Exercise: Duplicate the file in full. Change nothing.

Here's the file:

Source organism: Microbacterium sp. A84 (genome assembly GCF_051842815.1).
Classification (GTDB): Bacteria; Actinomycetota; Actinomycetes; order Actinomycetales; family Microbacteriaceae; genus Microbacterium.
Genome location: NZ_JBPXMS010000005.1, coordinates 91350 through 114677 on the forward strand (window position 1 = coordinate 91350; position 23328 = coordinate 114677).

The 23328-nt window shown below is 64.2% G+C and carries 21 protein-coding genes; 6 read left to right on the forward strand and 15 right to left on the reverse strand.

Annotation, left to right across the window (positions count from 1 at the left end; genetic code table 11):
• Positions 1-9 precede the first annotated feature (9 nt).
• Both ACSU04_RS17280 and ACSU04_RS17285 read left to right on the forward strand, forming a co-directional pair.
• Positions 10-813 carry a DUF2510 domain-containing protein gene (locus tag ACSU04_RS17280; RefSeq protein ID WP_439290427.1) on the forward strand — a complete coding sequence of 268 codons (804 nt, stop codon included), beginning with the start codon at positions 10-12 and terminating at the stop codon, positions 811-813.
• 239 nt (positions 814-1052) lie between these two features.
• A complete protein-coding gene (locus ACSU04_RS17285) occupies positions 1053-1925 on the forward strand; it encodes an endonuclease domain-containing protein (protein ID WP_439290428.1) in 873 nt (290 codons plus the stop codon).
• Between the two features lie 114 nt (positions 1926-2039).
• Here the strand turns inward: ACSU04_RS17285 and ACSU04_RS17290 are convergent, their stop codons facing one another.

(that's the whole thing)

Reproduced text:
Source organism: Microbacterium sp. A84 (genome assembly GCF_051842815.1).
Classification (GTDB): Bacteria; Actinomycetota; Actinomycetes; order Actinomycetales; family Microbacteriaceae; genus Microbacterium.
Genome location: NZ_JBPXMS010000005.1, coordinates 91350 through 114677 on the forward strand (window position 1 = coordinate 91350; position 23328 = coordinate 114677).

The 23328-nt window shown below is 64.2% G+C and carries 21 protein-coding genes; 6 read left to right on the forward strand and 15 right to left on the reverse strand.

Annotation, left to right across the window (positions count from 1 at the left end; genetic code table 11):
• Positions 1-9 precede the first annotated feature (9 nt).
• Both ACSU04_RS17280 and ACSU04_RS17285 read left to right on the forward strand, forming a co-directional pair.
• Positions 10-813 carry a DUF2510 domain-containing protein gene (locus tag ACSU04_RS17280; RefSeq protein ID WP_439290427.1) on the forward strand — a complete coding sequence of 268 codons (804 nt, stop codon included), beginning with the start codon at positions 10-12 and terminating at the stop codon, positions 811-813.
• 239 nt (positions 814-1052) lie between these two features.
• A complete protein-coding gene (locus ACSU04_RS17285) occupies positions 1053-1925 on the forward strand; it encodes an endonuclease domain-containing protein (protein ID WP_439290428.1) in 873 nt (290 codons plus the stop codon).
• Between the two features lie 114 nt (positions 1926-2039).
• Here the strand turns inward: ACSU04_RS17285 and ACSU04_RS17290 are convergent, their stop codons facing one another.